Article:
Canadians are generally very cheerful people, maybe because there is no supreme culture and all cultures are given a space to thrive and develop a kind of mutual respect for, and camaraderie with one another, with none having the upper hand. So, be prepared to hear some self-deprecating jokes, a lot of friendly “how ya doin?”and a lot of warmth from the locals. Maybe because of the cold climate or just an innate kindness, most locals are welcoming and warm towards strangers. Unlike the U.S and Europe where immigrants are often times met with resentment and a bit of hostility sometimes, Canada is very welcoming and appears to be pretty much unconcerned about where you’re from. There’s a space for every culture to thrive in Canada. But then, don’t expect every stranger in the street to offer candy even without asking. Yes, they are kind but they aren’t your family. I hope you catch the drift.
Canada is incredibly large in land area, so going out can appear like traveling to another state in Nigeria. Especially if you live in clustered places like Lagos, you might see these distances as quite long. To give you an idea, traveling across Canada almost feels like traveling from UK to Saudi Arabia. Check your map, it is far. A good part of the North of Canada is hardly driven to at all. In fact, even within the town, it’s almost impossible to get around without a vehicle, so you might want to start thinking of getting one. But you might run into some luck if you reside in a large city where they have a public transport system similar to what you see in parts of Europe.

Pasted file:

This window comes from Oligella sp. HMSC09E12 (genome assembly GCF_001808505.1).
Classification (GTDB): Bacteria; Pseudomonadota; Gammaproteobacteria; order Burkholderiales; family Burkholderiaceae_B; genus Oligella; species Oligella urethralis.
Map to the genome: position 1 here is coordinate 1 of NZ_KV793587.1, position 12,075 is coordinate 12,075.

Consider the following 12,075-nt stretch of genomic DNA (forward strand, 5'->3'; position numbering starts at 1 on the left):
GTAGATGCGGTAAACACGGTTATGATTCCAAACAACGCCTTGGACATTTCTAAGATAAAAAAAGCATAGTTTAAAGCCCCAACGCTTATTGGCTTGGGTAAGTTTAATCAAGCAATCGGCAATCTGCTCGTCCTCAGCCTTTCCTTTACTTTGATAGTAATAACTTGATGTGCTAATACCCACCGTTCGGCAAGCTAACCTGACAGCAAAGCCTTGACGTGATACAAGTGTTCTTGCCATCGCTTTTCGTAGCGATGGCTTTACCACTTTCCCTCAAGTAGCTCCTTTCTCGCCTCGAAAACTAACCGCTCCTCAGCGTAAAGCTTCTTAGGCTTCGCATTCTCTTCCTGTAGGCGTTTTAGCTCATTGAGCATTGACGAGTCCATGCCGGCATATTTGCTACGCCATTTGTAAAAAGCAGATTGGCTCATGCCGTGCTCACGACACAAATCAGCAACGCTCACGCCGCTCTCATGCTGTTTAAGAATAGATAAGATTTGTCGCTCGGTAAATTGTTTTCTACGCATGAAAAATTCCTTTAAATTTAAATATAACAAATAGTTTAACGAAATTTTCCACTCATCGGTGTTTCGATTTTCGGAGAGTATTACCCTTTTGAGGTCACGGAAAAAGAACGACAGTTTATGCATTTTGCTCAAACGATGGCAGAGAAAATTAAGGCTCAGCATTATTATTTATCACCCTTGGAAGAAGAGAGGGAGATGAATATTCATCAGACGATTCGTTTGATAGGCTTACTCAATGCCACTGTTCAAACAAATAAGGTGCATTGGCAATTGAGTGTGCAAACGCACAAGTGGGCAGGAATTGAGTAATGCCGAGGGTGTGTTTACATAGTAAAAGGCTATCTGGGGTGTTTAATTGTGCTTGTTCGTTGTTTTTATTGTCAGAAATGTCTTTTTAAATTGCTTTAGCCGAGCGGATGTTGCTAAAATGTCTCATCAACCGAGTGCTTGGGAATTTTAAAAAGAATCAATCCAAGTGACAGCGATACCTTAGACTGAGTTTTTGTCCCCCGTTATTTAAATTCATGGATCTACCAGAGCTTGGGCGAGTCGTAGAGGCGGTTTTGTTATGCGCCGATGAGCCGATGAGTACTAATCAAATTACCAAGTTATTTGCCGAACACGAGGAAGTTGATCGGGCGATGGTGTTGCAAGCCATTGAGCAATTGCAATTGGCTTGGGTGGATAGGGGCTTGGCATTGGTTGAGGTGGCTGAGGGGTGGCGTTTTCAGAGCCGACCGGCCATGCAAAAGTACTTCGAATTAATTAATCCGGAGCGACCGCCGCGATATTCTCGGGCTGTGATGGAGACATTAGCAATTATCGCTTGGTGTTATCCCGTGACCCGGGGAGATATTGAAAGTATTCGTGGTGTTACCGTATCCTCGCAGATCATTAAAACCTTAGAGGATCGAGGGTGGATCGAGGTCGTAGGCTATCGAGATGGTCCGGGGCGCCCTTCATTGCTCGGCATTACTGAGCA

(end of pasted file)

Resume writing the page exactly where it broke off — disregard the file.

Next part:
The weather is another tough one to battle in Canada; probably the toughest after the language barrier. The winters are usually long and many times, harsh (it is so very possible, and it happens, that the temperature drops to a zero. So just prepare yourself). And just like we have it here in Nigeria, the northern sides are at the receiving end of the harshest and most extreme cases of the winter blues. Cities found close to the U.S are usually luckier though, the weather is usually more clement and even somewhat enjoyable. Once winter is past though, you could literally say that the worst is over as summers are usually quite pleasant and lovely. If you find yourself in the East and West Coasts, then congratulations to you as these areas have been said to enjoy the mildest of conditions as concerns weather in Canada.
Meeting and Greeting
As in the U.S and other European countries, endeavour to use only titles and last names except when invited to do otherwise.
Staying in Quebec, you would find kissing once on each cheek as a form of greeting a regular occurrence, just like it’s done in France. Some older guys could even go as far as kissing a lady’s hand. It’s very normal in Quebec because of the prevalent French culture.
Shaking hands is very important in greeting Canadians. You are supposed to shake on meeting people, and shake them when you’re leaving. It’s only polite. And while shaking hands, be sure to maintain eye contact. Don’t worry. It’s not a sin over there.